Five “Unicorn” Startups and What They Can Teach Us

Private companies valued at $1 billion or more are affectionately referred to as “unicorns”. Although these types of ventures are typically rare, last year there were a multitude of noteworthy startups that established themselves as household names. This upward surge of new business is not expected to slow down any time soon. This new generation of disruptive technology is pioneering a new era of innovation and inter-connectivity. Below is a list of some of the most famous unicorn startups and the lessons they can teach us:

  1. Uber

The massive success of Uber can indicate a couple of things: the primary lesson here is that the future is online. Uber has embraced the idea that the technology industry is only going to grow and become more integrated in our daily lives. Therefore, all transactions, messages, mileage tracking, etc. is conducted via smartphone. The other key trick we can learn from this company is to find genuine solutions to real world problems. Uber proves that companies that can provide a unique service and offer great solutions will grow more quickly.  The company analyzed some of the traditional pitfalls that people faced when riding in a taxi cab and offered a real, quantifiable alternative.

  1. Airbnb

The best piece of advice Airbnb CEO, Brian Chesky, has ever received is something every startup should keep in mind: Build something 100 people love, not something 1 million people kind of like. Why? Because when people love a product or service, they will make it go viral by singing your praises to their network of friends and family. Word-of-mouth advertising is known among marketers to be among the most effective and practical type of advertising because it’s free and organic. Airbnb has built its community by creating trust between users; they do this by encouraging frequent communication, strong reviews and detailed profiles.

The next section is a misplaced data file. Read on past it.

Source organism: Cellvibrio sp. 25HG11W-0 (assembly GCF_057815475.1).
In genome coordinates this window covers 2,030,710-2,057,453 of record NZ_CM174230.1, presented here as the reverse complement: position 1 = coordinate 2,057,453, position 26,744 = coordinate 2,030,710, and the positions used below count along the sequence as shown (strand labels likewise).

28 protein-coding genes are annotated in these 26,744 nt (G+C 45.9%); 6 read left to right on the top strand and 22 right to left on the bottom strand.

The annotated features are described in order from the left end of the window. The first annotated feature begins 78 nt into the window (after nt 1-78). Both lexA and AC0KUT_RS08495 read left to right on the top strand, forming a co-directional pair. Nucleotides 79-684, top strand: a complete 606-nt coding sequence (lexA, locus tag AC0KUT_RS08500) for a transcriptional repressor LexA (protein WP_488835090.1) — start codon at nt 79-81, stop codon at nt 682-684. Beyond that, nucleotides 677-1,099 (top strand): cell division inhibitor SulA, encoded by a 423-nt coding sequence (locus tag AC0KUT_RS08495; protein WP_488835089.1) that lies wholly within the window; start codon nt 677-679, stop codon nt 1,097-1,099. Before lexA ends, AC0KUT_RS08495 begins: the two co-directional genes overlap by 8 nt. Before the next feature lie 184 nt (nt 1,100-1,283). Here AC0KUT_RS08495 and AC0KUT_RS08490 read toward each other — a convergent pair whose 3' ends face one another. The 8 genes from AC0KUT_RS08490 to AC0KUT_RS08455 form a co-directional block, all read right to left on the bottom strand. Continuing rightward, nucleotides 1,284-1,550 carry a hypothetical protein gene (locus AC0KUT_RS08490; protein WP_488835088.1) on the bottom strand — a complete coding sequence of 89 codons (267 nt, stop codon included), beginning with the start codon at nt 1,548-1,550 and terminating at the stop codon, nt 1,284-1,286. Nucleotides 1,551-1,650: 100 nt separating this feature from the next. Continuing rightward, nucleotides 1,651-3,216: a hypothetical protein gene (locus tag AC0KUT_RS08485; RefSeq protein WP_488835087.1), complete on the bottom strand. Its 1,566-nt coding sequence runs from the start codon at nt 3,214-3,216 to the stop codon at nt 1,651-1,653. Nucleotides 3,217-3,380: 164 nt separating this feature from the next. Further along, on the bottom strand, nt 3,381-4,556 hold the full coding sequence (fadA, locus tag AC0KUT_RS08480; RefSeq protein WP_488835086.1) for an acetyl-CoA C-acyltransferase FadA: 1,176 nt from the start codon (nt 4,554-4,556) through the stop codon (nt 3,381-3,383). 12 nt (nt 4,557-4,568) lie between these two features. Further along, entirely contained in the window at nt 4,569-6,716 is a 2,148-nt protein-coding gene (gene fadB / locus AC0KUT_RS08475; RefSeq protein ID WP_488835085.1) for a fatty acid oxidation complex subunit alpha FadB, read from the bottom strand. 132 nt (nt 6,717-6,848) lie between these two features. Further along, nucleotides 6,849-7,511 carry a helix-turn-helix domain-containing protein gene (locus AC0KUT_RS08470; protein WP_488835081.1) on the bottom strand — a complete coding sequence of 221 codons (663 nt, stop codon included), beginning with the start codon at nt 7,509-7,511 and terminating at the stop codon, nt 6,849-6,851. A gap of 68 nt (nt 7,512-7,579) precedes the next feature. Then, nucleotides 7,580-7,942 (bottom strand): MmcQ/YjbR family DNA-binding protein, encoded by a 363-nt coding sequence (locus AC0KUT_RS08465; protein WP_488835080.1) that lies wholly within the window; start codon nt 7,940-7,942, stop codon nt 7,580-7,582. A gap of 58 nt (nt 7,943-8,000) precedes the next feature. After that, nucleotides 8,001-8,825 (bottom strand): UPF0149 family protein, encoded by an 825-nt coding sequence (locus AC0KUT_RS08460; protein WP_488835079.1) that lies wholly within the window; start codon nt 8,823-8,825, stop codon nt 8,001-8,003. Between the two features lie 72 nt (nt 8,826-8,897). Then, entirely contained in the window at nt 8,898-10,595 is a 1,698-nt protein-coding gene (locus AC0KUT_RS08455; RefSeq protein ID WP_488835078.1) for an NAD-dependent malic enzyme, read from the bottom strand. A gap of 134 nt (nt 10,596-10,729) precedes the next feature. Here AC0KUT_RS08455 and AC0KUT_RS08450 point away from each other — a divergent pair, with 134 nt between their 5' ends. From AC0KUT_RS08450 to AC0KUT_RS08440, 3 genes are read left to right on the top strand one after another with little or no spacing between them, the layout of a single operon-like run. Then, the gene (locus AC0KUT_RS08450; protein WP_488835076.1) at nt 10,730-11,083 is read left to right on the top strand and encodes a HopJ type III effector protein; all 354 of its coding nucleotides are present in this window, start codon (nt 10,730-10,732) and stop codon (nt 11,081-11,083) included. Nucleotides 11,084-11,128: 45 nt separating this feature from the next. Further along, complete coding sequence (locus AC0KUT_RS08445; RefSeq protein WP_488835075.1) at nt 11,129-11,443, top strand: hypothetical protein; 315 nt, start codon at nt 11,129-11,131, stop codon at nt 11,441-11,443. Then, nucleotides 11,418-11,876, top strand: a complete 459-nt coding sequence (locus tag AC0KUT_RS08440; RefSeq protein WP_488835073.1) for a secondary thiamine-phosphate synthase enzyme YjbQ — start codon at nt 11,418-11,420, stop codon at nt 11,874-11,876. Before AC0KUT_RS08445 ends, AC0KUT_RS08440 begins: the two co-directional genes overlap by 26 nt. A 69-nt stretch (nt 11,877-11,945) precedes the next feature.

1. Snapchat

When your top competitors are social media powerhouses like Facebook, Twitter and Instagram, you’re forced to think creatively about ways to differentiate yourself in the market. Evan Spiegel, Snapchat CEO, knew this way before his counterparts. When Snapchat first launched, the app was so different that most users were mystified with what it was actually supposed to do. Despite financially struggling to keep up with the competition, Spiegel continued to play the long-time; knowing he was investing in the future of his industry, he turned down a $3 billion acquisition deal with Facebook. Now, Snapchat is one of the few social media companies breaking ground on commercial augmented reality.

  1. Spotify

Spotify has user-generated marketing down to a science. The secrets to Spotify’s success are personalization and simplicity. In the original app, Spotify would deliver new music to its users via a ‘Discover’ screen. However, the problem was that the screen was several layers deep and users had little incentive to search for it. How did they solve this problem? Playlists, of course! Spotify took a concept that was universally well-known by most music-lovers and delivered new content in a format that was easy to understand. They upped the ante by adding a picture of the user’s image onto the playlist to help establish a sense of ownership, thus drawing the user in to the new product. Each week, these “Discover Weekly” playlists are updated with new music curated based off of the user’s unique music history.

  1. Tesla

According to a study conducted by Google, members of both millennials and Gen Z thought Tesla Motors was one of the “coolest” companies in the world. This should serve as a lesson that the public at large is willing to support a company that strives to significantly change the world. Tesla’s company culture is one of resilience and perseverance. In the face of great adversity, scarce resources and highly conservative investors they continued to fight for their mission with passion and vigor.  Tesla Motors teaches us one of the most important lessons of all: Never, ever give up on your vision.

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